Sandra Kirby PhD, O.C. (Sociology of Sport)
Sandra (Hon. Secretary, SSI) is Professor Emerita at the University of Winnipeg, Canada where until recently she was Associate Vice-President (Academic), and Dean of Graduate Studies. A former Olympic rower (1976), she is a competitive cross-country skier, a masters rowing coach and was a FISA international umpire for rowing until the end of 2014. Sandra completed the first national quantitative survey of sexual harassment and abuse amongst Canadian Olympic and high performance athletes (1996). In 1993 she was one of the founding members of the WomenSport International Task Force on Sexual Harassment and Abuse (Chaired by Celia Brackenridge) and was also a member of a UNICEF expert working group advising on research and policy to prevent violence against children in sport from 2007-2009. She has authored a number of books including The Dome of Silence: Sexual Harassment and Abuse in Sport (Fernwood, 2000) and Experience Research and Social Change: Methods Beyond the Mainstream (Broadview 2006). Her latest books are Playing It Forward: 50 Years of Women and Sport in Canada (with Demers, Greaves and Lay), 2013 – in which she authored a chapter on sexual abuse in sport and another on gender verification and Experience, Research Social change (2016). Currently she is on the Advisory Committee for the “Out in the Fields”, a study of some 10,000 athletes and homophobia. She is also the leader of the Canadian educational reform programme for training national and international rowing umpires.
Sandra’s selected awards include:
- Canadian Rowing Hall of Fame inductee 2019
- Canada Sorts Hall of Fame inductee 2018
- Rowing Canada Aviron, National Umpire of the Year Award, 2014, Manitoba Umpire of the Year 2016
- Rowing Canada Aviron, 40 Year Service Award, for volunteer and continuous service to the sport of rowing in Canada, 2016
- Selected only Canadian FISA umpire for Paralympic Games, London 2012
- Selected to Pan American Games FISA Jury, 2011
- Selected to FISA international Juries for World Cups, Under-23 Championships and World Masters Games
- YMCA/YWCA Woman of Distinction Award, 2003
- CAAWS Breakthrough Award: ‘Herstory’ category, 2001
- Governor General’s Medal – Canada 125 Medal for Service to Canada, Governor General of Canada, Ottawa, 1993
- Canadian Olympian (1976 – rowing); winner of numerous national and international honours as a single sculler and later as a masters-age rower and cross-country skier
Kari Fasting PhD
Kari was the first female professor in sport science in the Nordic countries (1987) and the first rector of the Norwegian School of Sports Sciences and is now Professor Emerita. She is past president of the International Association for Sociology of Sport, and in recognition of her outstanding contributions to the field of sociology of sport she was awarded an honorary membership in 2011. Prof. Fasting is a founding member and past President of WomenSport International (WSI), and represents this organisation in the International Working Group for Women in Sport (IWG). Kari was a track and field athlete (400-800m), participating in 11 Norwegian Championships, and representing Norway on the national team from 1962 to 1970. She also served as member of the Executive Board of the Norwegian Amateur Track and Field Association from 1976 to 1980.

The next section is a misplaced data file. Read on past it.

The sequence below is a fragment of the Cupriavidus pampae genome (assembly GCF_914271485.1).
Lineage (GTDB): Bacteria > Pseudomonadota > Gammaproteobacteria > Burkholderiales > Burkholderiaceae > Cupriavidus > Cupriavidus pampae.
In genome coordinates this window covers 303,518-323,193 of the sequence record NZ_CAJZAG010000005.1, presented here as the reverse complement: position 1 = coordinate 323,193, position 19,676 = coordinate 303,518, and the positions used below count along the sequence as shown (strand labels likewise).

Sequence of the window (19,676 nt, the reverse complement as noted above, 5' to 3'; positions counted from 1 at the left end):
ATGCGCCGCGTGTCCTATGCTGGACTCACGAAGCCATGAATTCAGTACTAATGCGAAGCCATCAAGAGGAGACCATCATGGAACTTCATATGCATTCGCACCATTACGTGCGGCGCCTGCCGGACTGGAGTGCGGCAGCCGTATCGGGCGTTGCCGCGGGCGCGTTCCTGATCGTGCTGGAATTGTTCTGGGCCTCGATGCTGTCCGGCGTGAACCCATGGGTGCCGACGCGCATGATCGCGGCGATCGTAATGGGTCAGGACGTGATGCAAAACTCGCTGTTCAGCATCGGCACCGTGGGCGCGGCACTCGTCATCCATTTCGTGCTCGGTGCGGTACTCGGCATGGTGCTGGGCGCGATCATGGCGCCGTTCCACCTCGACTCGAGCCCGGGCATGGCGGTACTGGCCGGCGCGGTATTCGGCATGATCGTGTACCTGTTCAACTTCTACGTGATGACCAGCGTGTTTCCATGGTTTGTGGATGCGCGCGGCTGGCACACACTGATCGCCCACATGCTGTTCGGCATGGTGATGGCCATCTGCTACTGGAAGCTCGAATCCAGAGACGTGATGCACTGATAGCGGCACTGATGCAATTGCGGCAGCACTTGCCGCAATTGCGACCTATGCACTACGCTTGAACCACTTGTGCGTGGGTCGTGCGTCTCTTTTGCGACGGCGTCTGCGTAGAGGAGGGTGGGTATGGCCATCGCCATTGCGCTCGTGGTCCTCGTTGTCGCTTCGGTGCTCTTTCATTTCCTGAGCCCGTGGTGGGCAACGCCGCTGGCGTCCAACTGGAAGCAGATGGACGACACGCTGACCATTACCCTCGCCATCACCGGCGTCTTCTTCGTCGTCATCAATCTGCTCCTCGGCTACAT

Kari’s research has been concerned with various aspects related to “equality and diversity” in sport, with a focus on sport and exercise in the lives of women. For the past 20 years her research has been centred on sexual harassment and abuse in sport. Based on her research projects in Norway, Czech Republic and Greece she has published extensively internationally in this field. She has also worked as an expert consultant in this area for major organisations, including: the International Olympic Committee (2006 –), the Norwegian Confederation of Sports, the Czech Olympic Committee, UNICEF and recently the EU. She is often a keynote speaker internationally. Her empirical work has been applied to programmes internationally for preventing sexual harassment and abuse from occurring. Her latest empirical studies, have recently been carried out in Southern Africa under contract with the Norwegian Olympic, Paralympic and Confederation of Sport (NIF), assisting them in a project regarding increasing awareness and understanding of gender issues in sport. A large part of this project was to assist NIF in the development of participant-based recommendations to reduce gender-based violence using Zambia as a programme model to contribute to awareness of the issues. She has also worked as an expert consultant in this area for major organisations, including: the International Olympic Committee (2006 –), the Norwegian Confederation of Sports, the Czech Olympic Committee, UNICEF, the European Commission, and recently Council of Europe. She is often a keynote speaker internationally. Her empirical work has been applied to programmes internationally for preventing sexual harassment and abuse from occurring. One of her latest empirical studies, have been carried out in Southern Africa under contract with the Norwegian Olympic, Paralympic and Confederation of Sport (NIF), assisting them in a project regarding increasing awareness and understanding of gender issues in sport. In connection with this she chaired an empirical study on the prevalence of sexual harassment and abuse among athletes and coaches in Zambia.